This knowledge elicits from Prince Andrew a different response then his earlier, more jaded reaction. He is comforted by the general's sense of calm, because with it lies a sort of wisdom. Why, indeed, should one act irrationally when a sea of events presenting themselves one after another require nothing but equal consideration and carefully measured response? Sadly, it seems that not all of humanity is capable of a simple, measured response to each and every stimuli that affects us. Perhaps it is our selfishness, or our greed, or our egos that inevitably surface among us in times of great grief or suffering. The leaders of the United States seem to have few reservations about throwing out words like "war" and "evil". They are only human, and their experiences (in the broadest sense of the word) are the only tools they have to make decisions with. In this specific case, regardless of what proof they have, their principle aim is to let people know that they are ready for action. Supposing General KutÃÂÃÂºzof were the President of the United States, it seems unlikely that he would jump to go to war. Surely his passion and love for his nation would seem threatened, and surely he would grieve; but KutÃÂÃÂºzof would most likely wait until he knew enough about the situation to make a necessary choice. That choice, also, would be based upon the experiences of his life. Supposition considered, it is a wonder to think that two human minds would react so very differently to the same situation. Logically such differences can be explained by the differences between the experiences and influences in the lives of George W. Bush and General KutÃÂÃÂºzof. Both grew up in different areas with different role models, different families, different educations, different lovers. Another "ÃÂtolstoyism' comes to mind. "...to assume a beginning of any phenomenon, or to say that the will of many men is expressed by the actions of any one historic personage, is in itself false." (pp.732) This is part of Tolstoy's idea that no one man controls history, as history is the cumulative story of all mankind, and therefore is utterly uncontrollable. Any one incident in a historic timeline cannot be imbued with too much meaning. To do so would be to betray how grand history is, how extraordinarily complex yet connected it is. To take one aspect and attribute it to the whole of history is one thing: to imply that that same thing is a cause of something (or anything) greater is intrinsically false.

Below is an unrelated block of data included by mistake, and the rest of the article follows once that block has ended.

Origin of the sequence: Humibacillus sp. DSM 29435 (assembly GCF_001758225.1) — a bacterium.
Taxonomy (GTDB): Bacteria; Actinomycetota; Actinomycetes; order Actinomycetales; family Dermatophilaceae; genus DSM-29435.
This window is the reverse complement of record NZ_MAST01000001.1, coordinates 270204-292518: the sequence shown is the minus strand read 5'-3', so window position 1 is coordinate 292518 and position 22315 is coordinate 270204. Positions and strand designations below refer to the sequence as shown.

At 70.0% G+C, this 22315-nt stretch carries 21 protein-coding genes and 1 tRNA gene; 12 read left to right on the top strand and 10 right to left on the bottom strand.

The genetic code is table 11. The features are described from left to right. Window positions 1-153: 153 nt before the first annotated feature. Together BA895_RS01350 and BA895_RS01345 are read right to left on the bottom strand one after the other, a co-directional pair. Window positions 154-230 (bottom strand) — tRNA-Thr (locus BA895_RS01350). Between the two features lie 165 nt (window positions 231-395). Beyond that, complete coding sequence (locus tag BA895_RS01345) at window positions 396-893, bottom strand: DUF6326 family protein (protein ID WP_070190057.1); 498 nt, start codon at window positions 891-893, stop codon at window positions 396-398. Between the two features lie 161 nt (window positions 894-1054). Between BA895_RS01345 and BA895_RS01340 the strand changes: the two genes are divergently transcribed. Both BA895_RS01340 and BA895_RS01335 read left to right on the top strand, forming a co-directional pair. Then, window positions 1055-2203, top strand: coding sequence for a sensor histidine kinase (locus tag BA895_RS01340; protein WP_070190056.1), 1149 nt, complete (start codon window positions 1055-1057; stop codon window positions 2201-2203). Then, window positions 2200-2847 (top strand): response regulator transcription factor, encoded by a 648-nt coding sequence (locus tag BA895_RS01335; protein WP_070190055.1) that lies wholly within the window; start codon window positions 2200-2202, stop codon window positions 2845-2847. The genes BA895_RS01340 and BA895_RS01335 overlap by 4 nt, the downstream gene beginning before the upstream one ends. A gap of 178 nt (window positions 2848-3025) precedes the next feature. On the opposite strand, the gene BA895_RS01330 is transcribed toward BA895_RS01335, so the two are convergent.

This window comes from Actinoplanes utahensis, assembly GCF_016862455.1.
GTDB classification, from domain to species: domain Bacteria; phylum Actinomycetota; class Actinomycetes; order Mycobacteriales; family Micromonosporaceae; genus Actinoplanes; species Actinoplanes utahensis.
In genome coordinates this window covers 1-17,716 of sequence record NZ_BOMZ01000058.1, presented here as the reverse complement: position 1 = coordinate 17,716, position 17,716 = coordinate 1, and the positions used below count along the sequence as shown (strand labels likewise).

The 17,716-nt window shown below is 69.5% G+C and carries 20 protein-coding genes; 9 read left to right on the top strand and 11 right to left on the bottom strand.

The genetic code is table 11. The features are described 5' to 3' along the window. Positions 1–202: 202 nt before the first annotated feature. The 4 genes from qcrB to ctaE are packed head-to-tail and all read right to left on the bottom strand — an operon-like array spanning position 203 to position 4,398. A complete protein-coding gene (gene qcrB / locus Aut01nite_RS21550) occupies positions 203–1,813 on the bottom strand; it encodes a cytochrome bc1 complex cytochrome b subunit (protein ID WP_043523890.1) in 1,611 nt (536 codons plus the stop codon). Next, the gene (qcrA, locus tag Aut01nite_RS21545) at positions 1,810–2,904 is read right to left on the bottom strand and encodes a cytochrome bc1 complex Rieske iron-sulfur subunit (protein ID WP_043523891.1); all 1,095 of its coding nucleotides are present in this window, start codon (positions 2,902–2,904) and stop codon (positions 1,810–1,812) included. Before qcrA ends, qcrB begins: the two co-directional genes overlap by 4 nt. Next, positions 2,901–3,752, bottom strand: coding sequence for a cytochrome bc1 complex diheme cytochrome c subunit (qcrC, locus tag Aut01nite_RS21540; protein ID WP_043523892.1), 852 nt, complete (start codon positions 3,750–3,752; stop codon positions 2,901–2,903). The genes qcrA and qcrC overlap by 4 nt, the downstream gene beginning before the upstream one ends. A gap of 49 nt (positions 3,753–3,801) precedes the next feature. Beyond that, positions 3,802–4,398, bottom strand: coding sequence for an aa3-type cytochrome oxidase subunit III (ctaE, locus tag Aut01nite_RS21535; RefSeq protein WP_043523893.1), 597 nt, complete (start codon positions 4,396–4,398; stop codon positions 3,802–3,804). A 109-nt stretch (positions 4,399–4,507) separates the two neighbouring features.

Now we apply Tolstoy's philosophies of history to our original thesis: Possibly the hardest thing to explain is how some leaders so fundamentally misunderstand the implications war. What we have additionally learned is that leaders themselves are disposed toward making decisions based on the situation in which they find themselves, and the way they have lived, and what they know as a result of that. In short, countless factors affect the outcome of these decisions that are made by leaders. So all in all, their misunderstandings of war, and what war does to people, are inevitable pieces of history. We cannot give blame entirely to these influential people who happen to be the same ones that we study hundreds of years later. Although the different details may vary, we can know in some essential way that all leaders are bound to do what they do.